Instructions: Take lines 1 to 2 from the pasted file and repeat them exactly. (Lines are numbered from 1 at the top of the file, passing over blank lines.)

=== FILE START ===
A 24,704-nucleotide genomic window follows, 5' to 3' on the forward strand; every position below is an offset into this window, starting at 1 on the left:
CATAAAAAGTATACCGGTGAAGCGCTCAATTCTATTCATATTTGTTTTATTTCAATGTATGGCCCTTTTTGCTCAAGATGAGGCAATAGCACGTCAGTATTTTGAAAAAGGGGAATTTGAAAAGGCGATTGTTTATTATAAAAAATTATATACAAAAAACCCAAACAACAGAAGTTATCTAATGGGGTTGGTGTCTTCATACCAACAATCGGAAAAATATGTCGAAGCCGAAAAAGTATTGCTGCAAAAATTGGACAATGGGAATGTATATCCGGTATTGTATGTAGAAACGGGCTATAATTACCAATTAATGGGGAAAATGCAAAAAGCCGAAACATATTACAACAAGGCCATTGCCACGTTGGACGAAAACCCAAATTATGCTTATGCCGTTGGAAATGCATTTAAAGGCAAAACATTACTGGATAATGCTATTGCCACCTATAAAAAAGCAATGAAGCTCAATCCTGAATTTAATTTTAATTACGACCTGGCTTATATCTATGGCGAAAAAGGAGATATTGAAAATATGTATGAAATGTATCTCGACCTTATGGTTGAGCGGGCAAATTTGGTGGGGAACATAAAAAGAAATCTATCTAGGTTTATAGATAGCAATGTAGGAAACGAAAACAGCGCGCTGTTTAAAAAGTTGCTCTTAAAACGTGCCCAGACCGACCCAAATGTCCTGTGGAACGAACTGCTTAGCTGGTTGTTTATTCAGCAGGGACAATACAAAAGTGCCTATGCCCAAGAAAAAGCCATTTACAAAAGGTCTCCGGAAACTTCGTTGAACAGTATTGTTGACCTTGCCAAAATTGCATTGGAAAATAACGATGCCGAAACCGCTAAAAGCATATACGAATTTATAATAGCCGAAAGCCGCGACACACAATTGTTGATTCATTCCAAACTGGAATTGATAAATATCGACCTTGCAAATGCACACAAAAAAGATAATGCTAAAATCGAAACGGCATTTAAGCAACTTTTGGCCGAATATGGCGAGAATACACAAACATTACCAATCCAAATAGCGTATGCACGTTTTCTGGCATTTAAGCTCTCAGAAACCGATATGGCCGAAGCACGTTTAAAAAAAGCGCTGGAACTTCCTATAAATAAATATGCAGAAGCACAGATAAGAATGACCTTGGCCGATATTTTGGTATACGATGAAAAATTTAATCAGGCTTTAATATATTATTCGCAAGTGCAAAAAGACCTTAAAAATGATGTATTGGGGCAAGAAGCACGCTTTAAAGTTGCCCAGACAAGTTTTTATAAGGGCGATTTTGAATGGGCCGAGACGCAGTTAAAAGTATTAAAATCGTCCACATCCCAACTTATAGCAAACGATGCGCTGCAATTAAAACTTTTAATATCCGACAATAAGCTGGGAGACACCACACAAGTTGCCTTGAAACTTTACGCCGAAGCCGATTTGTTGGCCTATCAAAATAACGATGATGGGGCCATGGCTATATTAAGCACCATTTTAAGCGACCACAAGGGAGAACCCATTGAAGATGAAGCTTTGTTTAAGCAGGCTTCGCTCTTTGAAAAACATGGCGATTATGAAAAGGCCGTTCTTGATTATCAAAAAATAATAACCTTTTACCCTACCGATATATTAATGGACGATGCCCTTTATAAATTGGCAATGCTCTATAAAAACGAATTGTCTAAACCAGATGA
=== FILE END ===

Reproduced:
A 24,704-nucleotide genomic window follows, 5' to 3' on the forward strand; every position below is an offset into this window, starting at 1 on the left:
CATAAAAAGTATACCGGTGAAGCGCTCAATTCTATTCATATTTGTTTTATTTCAATGTATGGCCCTTTTTGCTCAAGATGAGGCAATAGCACGTCAGTATTTTGAAAAAGGGGAATTTGAAAAGGCGATTGTTTATTATAAAAAATTATATACAAAAAACCCAAACAACAGAAGTTATCTAATGGGGTTGGTGTCTTCATACCAACAATCGGAAAAATATGTCGAAGCCGAAAAAGTATTGCTGCAAAAATTGGACAATGGGAATGTATATCCGGTATTGTATGTAGAAACGGGCTATAATTACCAATTAATGGGGAAAATGCAAAAAGCCGAAACATATTACAACAAGGCCATTGCCACGTTGGACGAAAACCCAAATTATGCTTATGCCGTTGGAAATGCATTTAAAGGCAAAACATTACTGGATAATGCTATTGCCACCTATAAAAAAGCAATGAAGCTCAATCCTGAATTTAATTTTAATTACGACCTGGCTTATATCTATGGCGAAAAAGGAGATATTGAAAATATGTATGAAATGTATCTCGACCTTATGGTTGAGCGGGCAAATTTGGTGGGGAACATAAAAAGAAATCTATCTAGGTTTATAGATAGCAATGTAGGAAACGAAAACAGCGCGCTGTTTAAAAAGTTGCTCTTAAAACGTGCCCAGACCGACCCAAATGTCCTGTGGAACGAACTGCTTAGCTGGTTGTTTATTCAGCAGGGACAATACAAAAGTGCCTATGCCCAAGAAAAAGCCATTTACAAAAGGTCTCCGGAAACTTCGTTGAACAGTATTGTTGACCTTGCCAAAATTGCATTGGAAAATAACGATGCCGAAACCGCTAAAAGCATATACGAATTTATAATAGCCGAAAGCCGCGACACACAATTGTTGATTCATTCCAAACTGGAATTGATAAATATCGACCTTGCAAATGCACACAAAAAAGATAATGCTAAAATCGAAACGGCATTTAAGCAACTTTTGGCCGAATATGGCGAGAATACACAAACATTACCAATCCAAATAGCGTATGCACGTTTTCTGGCATTTAAGCTCTCAGAAACCGATATGGCCGAAGCACGTTTAAAAAAAGCGCTGGAACTTCCTATAAATAAATATGCAGAAGCACAGATAAGAATGACCTTGGCCGATATTTTGGTATACGATGAAAAATTTAATCAGGCTTTAATATATTATTCGCAAGTGCAAAAAGACCTTAAAAATGATGTATTGGGGCAAGAAGCACGCTTTAAAGTTGCCCAGACAAGTTTTTATAAGGGCGATTTTGAATGGGCCGAGACGCAGTTAAAAGTATTAAAATCGTCCACATCCCAACTTATAGCAAACGATGCGCTGCAATTAAAACTTTTAATATCCGACAATAAGCTGGGAGACACCACACAAGTTGCCTTGAAACTTTACGCCGAAGCCGATTTGTTGGCCTATCAAAATAACGATGATGGGGCCATGGCTATATTAAGCACCATTTTAAGCGACCACAAGGGAGAACCCATTGAAGATGAAGCTTTGTTTAAGCAGGCTTCGCTCTTTGAAAAACATGGCGATTATGAAAAGGCCGTTCTTGATTATCAAAAAATAATAACCTTTTACCCTACCGATATATTAATGGACGATGCCCTTTATAAATTGGCAATGCTCTATAAAAACGAATTGTCTAAACCAGATGA